I woke up this morning to this:
Thankfully, it wasn’t in my email inbox. However, it was in the email inbox of a number of women I know who are not expecting. In fact, many of them are infertile and some are living child free by choice. A few have experienced miscarriage.
Not a great way to start the day.
Agitated, I ventured briefly onto Shutterfly’s Facebook page to see if they’d apologized for the error. They hadn’t. Instead, I found a few more complaints from women who were hurt by the message, and — unfortunately, but not surprising — messages from a number of women telling the offended group to “relax.” And, “it’s not a big deal.” “I’m sure they didn’t mean it.”
Of course they didn’t mean it. People (companies) make mistakes. They couldn’t possibly have known that Sally from Indiana had just experienced a miscarriage, or whatever the case might be. That’s not the point. The point is that they owe the group of women who were hurt a sincere apology. They can’t undo the action. Accidentally sending that email? It’s done. They can’t take it back. They can, however, try to empathize with the women it so deeply affected.
The organization I work for holds a number of workshops that discuss different aspects of inclusion. I enjoy attending these, and should probably write about them in-depth at some point. However, right now, I am reminded of the last couple of sessions that focused on implicit bias. We all know there are crazy people in this world who are outwardly discriminatory toward others; yet, I’ve learned that these individuals are actually the “minority” when we talk about those who exhibit bias. The truth is, most people don’t even realize that they are treating certain groups differently, and they often deny it when it’s pointed out — because it’s simply hard to see.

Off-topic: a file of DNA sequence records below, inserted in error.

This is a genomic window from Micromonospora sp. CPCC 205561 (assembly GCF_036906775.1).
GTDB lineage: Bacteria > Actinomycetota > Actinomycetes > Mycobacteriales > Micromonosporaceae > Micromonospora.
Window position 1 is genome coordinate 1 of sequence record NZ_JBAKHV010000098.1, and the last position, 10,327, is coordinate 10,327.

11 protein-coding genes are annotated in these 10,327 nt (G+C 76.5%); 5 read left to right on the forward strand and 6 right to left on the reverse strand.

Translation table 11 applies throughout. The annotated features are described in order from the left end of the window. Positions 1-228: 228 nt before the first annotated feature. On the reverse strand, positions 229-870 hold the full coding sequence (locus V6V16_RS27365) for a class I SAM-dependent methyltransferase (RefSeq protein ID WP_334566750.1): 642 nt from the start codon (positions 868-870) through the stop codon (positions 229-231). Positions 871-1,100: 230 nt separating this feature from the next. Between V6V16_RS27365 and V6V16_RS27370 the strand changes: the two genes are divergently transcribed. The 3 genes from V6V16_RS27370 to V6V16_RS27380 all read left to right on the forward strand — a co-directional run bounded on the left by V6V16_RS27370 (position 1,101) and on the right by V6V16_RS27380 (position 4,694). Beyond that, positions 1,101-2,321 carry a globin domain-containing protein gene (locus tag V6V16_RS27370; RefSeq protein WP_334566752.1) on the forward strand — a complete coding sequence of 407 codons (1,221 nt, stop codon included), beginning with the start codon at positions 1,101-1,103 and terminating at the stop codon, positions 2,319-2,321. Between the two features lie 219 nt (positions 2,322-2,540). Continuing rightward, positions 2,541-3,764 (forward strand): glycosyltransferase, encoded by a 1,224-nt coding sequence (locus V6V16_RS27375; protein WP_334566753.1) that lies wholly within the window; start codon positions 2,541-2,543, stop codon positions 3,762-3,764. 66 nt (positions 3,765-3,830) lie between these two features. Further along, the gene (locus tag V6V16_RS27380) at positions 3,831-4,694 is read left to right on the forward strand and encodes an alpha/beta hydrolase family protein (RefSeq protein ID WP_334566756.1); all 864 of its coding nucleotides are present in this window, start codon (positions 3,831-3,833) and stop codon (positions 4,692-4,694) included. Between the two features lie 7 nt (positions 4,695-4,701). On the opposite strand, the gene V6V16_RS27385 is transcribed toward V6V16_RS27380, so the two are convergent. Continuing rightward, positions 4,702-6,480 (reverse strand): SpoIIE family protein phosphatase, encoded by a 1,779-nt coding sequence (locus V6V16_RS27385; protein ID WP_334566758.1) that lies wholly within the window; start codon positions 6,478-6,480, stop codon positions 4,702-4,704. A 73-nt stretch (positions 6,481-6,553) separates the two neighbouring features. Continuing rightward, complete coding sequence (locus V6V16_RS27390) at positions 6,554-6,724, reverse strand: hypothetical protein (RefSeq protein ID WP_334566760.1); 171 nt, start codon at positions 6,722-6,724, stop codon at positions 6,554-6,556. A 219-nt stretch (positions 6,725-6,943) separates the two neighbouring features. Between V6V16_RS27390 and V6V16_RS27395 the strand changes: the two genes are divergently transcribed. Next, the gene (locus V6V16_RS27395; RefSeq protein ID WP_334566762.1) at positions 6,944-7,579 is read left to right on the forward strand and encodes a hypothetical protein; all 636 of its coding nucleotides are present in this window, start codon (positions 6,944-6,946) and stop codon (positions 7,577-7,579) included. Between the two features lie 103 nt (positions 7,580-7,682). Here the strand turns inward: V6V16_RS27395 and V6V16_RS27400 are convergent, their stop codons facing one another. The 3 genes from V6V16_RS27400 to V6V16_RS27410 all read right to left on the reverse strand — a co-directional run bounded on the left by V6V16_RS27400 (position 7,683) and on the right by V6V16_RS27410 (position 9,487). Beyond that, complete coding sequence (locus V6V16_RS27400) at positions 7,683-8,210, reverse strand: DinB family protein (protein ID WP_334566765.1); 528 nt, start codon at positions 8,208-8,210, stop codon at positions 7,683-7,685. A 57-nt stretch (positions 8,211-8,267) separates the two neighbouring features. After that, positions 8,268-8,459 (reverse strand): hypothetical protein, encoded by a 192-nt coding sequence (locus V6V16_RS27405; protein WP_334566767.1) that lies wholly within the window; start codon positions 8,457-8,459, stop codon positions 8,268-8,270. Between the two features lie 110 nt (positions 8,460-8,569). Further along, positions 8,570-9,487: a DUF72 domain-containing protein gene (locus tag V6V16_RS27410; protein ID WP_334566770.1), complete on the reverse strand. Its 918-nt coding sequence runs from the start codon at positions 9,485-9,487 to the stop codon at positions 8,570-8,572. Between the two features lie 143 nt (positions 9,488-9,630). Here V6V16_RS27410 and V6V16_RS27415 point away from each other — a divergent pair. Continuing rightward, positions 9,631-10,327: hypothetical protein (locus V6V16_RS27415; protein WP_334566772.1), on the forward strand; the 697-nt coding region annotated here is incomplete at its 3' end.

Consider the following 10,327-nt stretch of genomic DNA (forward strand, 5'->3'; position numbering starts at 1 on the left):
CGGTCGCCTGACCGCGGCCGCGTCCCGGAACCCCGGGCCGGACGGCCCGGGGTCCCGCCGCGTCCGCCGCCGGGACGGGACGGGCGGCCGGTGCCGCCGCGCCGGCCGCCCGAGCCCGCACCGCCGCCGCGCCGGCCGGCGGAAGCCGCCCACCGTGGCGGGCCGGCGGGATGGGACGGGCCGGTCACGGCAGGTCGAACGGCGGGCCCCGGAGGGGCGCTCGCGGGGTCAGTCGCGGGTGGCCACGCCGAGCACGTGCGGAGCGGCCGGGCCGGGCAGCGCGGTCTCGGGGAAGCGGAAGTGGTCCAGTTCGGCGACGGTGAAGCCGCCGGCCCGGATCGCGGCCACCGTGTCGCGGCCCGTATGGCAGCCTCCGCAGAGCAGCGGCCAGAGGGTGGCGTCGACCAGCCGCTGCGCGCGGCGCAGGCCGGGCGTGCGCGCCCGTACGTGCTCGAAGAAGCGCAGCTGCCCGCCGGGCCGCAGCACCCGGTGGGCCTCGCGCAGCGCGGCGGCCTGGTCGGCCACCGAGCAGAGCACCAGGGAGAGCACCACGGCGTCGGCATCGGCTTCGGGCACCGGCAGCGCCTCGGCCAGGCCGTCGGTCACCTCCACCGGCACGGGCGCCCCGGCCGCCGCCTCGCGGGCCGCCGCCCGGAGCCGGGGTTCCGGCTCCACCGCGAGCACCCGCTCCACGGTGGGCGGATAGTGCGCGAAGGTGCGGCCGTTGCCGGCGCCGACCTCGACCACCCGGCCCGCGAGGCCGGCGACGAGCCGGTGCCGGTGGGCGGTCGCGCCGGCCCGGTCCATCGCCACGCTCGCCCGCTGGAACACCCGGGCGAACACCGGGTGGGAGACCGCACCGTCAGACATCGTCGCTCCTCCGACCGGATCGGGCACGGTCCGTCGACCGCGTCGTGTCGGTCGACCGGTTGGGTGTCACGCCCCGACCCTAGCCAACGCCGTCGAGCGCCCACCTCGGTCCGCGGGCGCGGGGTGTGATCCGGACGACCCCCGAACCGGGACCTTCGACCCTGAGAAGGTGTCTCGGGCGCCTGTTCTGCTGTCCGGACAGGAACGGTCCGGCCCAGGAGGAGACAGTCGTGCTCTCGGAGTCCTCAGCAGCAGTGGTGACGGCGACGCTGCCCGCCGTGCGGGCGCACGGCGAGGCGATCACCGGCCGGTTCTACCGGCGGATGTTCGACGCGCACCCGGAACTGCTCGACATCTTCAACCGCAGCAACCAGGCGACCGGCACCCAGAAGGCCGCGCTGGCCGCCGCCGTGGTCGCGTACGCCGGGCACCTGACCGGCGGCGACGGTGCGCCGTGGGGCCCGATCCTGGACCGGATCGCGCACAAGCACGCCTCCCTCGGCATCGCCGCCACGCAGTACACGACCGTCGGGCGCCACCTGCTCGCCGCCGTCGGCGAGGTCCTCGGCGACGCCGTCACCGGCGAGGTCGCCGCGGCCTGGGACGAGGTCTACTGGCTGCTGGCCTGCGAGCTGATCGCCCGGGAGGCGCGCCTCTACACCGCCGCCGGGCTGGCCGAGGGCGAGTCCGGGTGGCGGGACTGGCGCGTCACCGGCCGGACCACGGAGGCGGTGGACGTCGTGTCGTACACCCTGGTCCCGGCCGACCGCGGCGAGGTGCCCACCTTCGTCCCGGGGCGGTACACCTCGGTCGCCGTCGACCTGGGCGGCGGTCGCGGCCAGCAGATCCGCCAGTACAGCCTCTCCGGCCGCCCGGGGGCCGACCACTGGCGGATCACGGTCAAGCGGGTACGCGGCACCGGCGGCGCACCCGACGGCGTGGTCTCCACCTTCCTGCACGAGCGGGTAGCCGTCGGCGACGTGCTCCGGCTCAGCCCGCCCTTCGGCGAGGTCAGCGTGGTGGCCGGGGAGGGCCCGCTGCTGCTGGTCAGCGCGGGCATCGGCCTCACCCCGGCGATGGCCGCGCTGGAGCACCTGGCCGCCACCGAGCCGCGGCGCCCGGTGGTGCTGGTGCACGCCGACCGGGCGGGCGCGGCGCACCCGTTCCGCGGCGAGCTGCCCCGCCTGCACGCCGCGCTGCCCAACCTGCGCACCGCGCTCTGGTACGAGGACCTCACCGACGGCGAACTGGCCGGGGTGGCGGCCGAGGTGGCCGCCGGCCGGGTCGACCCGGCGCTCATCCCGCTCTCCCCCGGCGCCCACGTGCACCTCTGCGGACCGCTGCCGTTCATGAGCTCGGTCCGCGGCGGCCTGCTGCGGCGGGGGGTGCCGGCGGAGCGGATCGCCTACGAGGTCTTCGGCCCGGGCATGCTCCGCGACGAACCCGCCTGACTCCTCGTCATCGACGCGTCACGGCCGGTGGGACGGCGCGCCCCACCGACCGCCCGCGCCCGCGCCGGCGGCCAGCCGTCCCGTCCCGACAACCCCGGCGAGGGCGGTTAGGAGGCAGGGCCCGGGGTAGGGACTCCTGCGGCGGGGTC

I think you could apply this point to a number of traits that people portray, and we did during our workshops (because bias isn’t just about race). In many cases, individuals aren’t intending to insult others or make them feel like lesser citizens due to one difference or another. They simply aren’t educated, and education is the most important gateway to understanding these differences and becoming aware of how you may be unintentionally treating someone whose experience you don’t share.
This is my number one issue with those who offend the ALI community. Most of the offenses are not done on purpose. I realize this. Very few people maliciously set out to attack women who can’t have or who have lost children. However, they don’t take the time to empathize with them or to look at the situation from a different angle. They simply take their experiences and they apply it across the board. “Oh, I wasn’t offended; therefore, that person shouldn’t be, either.”
Each of us has a unique journey. That journey is both based on who we are (our race, culture, gender, religious upbringing, etc.) and what we have experienced in our lives. Today, Shutterfly was insensitive to some of these journeys, as were those who responded in their defense.
Someday, I would love to see a world where we truly understand and embrace the meaning of empathy. I would love to see us grasp the idea that, although we never can truly relate to other’s life journeys, we can certainly do our best to make them feel as if they, and their feelings, are as valid as our own. I don’t know that this will ever happen in my lifetime. It certainly won’t happen today. So, perhaps for now, I just would like Shutterfly to issue an apology. I want them to apologize with the realization that, while they didn’t intend to hurt anyone with their message, they did. I want them to own it, and then I want them to use this as an opportunity to educate both themselves and others on the importance of respecting everyone’s unique journey.